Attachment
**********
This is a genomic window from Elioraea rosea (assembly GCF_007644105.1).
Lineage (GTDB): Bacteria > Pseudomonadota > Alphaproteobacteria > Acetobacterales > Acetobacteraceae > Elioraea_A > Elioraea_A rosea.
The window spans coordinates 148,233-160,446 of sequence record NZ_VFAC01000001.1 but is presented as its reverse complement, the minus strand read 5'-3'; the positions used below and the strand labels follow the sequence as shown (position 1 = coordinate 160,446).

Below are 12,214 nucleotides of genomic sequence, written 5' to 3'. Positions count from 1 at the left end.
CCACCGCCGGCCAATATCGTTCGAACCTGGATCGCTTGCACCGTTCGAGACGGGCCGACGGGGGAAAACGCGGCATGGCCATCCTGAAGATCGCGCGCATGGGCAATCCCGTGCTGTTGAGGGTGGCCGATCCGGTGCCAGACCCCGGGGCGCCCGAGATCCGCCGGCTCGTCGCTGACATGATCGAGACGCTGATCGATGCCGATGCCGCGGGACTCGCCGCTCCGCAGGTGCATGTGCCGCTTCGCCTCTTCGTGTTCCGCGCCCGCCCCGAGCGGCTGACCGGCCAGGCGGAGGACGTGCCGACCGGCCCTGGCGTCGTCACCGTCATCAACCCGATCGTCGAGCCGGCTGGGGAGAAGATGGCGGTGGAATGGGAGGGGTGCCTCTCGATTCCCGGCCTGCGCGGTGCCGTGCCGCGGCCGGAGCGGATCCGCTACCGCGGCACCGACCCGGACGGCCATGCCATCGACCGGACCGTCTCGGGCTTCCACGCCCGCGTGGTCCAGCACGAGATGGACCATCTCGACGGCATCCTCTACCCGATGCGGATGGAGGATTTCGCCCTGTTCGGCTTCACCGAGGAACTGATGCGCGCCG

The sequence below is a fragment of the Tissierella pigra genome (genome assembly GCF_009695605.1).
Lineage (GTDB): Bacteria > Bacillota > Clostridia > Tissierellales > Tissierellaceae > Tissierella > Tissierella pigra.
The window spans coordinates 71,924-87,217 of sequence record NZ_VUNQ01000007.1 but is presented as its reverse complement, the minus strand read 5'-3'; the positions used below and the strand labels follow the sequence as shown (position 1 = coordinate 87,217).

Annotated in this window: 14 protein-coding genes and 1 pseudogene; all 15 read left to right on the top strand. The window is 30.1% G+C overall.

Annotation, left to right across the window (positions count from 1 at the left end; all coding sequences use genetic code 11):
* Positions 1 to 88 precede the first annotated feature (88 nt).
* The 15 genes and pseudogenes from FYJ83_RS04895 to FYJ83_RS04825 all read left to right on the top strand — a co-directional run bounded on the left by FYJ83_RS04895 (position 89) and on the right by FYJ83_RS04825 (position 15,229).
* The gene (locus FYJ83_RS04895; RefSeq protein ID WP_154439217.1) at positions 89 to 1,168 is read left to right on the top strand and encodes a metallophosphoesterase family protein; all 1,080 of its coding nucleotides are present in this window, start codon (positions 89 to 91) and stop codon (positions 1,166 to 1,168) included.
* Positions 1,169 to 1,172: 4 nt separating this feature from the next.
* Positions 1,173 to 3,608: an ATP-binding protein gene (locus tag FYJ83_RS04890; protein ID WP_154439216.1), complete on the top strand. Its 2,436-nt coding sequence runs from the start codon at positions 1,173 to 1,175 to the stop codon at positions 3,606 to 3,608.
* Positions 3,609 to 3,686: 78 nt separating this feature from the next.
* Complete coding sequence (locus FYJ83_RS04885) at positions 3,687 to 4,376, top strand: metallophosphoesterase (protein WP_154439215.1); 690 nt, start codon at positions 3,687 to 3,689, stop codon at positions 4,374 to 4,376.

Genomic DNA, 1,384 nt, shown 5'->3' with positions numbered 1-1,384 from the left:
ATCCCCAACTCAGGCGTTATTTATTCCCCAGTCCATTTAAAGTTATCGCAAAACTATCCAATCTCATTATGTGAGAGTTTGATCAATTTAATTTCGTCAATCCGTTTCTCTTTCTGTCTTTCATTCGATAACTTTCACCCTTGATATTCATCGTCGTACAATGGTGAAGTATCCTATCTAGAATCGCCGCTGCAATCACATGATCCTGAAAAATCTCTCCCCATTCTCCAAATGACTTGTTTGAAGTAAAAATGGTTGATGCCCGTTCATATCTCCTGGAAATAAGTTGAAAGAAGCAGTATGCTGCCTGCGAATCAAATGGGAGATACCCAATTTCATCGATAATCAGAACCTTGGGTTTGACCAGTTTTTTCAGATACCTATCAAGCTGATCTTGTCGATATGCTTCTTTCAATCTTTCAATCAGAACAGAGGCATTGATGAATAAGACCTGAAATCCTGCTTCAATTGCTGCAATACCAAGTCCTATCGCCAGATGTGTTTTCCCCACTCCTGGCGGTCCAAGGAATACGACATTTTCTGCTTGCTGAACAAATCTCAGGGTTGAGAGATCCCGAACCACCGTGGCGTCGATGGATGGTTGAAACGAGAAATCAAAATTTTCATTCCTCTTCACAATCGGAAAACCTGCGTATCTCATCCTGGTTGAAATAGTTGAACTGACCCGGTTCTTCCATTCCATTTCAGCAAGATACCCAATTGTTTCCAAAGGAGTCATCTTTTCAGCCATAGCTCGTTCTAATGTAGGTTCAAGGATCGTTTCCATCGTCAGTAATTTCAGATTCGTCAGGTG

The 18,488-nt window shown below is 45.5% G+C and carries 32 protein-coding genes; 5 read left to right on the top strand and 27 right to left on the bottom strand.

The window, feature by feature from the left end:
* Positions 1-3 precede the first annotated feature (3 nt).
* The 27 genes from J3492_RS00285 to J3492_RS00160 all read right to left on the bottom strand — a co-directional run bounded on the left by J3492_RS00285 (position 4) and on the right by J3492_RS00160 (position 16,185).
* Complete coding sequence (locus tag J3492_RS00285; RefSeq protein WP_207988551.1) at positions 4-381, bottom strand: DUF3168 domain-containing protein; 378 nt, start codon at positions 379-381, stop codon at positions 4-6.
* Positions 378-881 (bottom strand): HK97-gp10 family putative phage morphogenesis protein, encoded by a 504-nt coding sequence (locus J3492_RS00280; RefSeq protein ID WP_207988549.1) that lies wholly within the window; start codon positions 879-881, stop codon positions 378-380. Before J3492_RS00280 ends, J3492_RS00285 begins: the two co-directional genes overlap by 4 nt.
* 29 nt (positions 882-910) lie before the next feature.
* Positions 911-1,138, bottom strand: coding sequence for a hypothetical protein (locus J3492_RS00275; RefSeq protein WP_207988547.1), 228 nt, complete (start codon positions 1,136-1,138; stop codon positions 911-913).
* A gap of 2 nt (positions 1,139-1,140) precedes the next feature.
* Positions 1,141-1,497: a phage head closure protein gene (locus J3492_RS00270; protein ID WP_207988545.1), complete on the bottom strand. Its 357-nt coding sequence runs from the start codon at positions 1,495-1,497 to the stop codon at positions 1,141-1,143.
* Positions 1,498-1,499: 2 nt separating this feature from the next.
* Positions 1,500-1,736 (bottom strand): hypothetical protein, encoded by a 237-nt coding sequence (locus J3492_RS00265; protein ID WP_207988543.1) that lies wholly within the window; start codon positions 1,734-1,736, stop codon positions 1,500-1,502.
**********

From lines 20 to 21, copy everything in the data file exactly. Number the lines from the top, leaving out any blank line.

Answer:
The 18,488-nt window shown below is 45.5% G+C and carries 32 protein-coding genes; 5 read left to right on the top strand and 27 right to left on the bottom strand.

The window, feature by feature from the left end: